Merriam-Webster has chosen “Feminism” as its Word of the Year, due to the significant increase in searches for feminism’s definition in 2017, the year of the Women’s March and the #MeToo movement.
The definition of feminism is “the theory of the political, economic, and social equality of the sexes” and “organized activity on behalf of women’s rights and interests.”
Two major spikes in searches for the definition of feminism came in January after the Women’s March, the largest protest in America’s history, and again in February when Kellyanne Conway, adviser to President Trump, declared that she wasn’t a feminist “in the classic sense.”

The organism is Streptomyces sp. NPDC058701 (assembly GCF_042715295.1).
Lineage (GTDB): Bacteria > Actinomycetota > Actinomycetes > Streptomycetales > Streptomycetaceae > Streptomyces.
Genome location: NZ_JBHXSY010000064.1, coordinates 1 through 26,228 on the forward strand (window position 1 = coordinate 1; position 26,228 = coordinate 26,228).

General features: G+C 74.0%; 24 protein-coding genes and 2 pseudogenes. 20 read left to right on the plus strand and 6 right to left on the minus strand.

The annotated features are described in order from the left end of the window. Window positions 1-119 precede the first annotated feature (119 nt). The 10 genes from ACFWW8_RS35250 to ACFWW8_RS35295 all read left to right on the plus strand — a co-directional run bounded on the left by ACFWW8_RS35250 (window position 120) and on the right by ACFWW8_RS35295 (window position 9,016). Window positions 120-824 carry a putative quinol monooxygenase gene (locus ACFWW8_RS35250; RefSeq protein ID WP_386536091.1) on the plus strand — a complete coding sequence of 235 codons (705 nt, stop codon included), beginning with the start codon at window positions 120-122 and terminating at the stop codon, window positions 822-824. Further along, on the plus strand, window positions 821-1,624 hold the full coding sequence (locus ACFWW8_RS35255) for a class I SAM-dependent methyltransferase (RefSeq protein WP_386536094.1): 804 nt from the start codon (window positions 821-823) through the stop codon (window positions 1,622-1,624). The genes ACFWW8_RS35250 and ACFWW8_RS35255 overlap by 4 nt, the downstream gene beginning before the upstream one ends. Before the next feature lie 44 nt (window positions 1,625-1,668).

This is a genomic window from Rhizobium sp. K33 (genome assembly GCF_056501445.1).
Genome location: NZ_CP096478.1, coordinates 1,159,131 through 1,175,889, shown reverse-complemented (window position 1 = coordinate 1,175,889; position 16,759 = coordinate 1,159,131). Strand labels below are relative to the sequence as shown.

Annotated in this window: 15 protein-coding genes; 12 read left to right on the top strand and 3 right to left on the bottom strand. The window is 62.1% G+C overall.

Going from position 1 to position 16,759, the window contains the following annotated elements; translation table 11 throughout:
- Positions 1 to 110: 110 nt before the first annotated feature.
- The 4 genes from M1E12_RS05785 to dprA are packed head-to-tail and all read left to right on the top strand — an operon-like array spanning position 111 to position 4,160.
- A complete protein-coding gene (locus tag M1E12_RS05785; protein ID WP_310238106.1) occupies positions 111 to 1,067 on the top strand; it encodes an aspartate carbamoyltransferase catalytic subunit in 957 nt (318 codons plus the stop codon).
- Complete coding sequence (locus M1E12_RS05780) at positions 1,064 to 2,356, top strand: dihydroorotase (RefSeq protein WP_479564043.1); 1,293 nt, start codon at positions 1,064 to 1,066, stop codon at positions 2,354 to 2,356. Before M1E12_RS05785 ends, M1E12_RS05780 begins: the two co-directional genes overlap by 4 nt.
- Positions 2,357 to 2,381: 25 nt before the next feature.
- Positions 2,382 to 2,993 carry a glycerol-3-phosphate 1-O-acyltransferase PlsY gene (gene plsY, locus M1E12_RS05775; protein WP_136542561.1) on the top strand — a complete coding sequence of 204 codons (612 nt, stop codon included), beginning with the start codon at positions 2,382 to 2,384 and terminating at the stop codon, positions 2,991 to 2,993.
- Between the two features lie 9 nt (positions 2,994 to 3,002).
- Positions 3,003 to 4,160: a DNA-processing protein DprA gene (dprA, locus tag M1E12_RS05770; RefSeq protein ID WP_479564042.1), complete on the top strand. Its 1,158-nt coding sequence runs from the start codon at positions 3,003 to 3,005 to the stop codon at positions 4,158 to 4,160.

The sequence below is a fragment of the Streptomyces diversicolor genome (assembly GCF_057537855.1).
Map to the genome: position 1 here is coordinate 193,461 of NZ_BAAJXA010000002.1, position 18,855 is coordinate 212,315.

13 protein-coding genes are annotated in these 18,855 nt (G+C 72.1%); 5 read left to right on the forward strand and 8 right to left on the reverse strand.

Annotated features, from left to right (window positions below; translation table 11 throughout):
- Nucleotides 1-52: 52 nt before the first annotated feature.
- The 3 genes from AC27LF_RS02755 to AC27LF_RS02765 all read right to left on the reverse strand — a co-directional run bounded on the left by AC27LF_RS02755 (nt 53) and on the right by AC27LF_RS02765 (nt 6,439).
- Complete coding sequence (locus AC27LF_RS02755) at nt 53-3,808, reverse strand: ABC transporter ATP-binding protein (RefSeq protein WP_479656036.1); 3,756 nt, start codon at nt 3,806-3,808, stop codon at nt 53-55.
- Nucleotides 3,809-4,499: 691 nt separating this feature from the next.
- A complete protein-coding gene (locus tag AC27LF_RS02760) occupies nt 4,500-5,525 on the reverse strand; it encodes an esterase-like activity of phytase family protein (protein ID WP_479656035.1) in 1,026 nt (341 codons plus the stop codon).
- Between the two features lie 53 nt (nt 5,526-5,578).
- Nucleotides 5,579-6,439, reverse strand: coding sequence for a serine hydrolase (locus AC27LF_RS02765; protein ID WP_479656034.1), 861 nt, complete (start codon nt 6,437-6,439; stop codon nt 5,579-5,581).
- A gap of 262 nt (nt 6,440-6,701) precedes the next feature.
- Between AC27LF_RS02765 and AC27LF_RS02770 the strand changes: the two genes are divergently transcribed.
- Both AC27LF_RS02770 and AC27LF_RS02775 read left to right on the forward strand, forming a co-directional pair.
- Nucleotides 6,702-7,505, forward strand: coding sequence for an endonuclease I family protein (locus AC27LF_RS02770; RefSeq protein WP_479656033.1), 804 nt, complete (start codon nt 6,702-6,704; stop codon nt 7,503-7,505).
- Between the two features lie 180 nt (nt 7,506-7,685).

Merriam-Webster says it wasn’t just political moments that inspired searches for the world. Searches for feminism increased surrounding the 2017 releases of shows like The Handmaid’s Tale and movies like Wonder Woman.
Searches for feminism soared again in the fall, after the #MeToo movement spread like wildfire from social media to the halls of Congress, with women bravely breaking their silence to such an extent that the “silence breakers” were just named Time magazine’s Person of the Year.
Other top contenders for Word of the Year were “recuse” and “complicit,” which was Dictionary.com’s 2017 word of the year. The word “empathy” was also looked up far more times this year than on average, though it couldn’t be tied to any specific events. Searches for “Dotard,” a rare and old fashioned word, spiked after it was used by Kim Jong Un to describe President Trump. “Federalism” spiked during the debate over the future of the Affordable Care Act.
Media Resources: Vox 12/12/17; CNN 12/12/17; Merriam-Webster.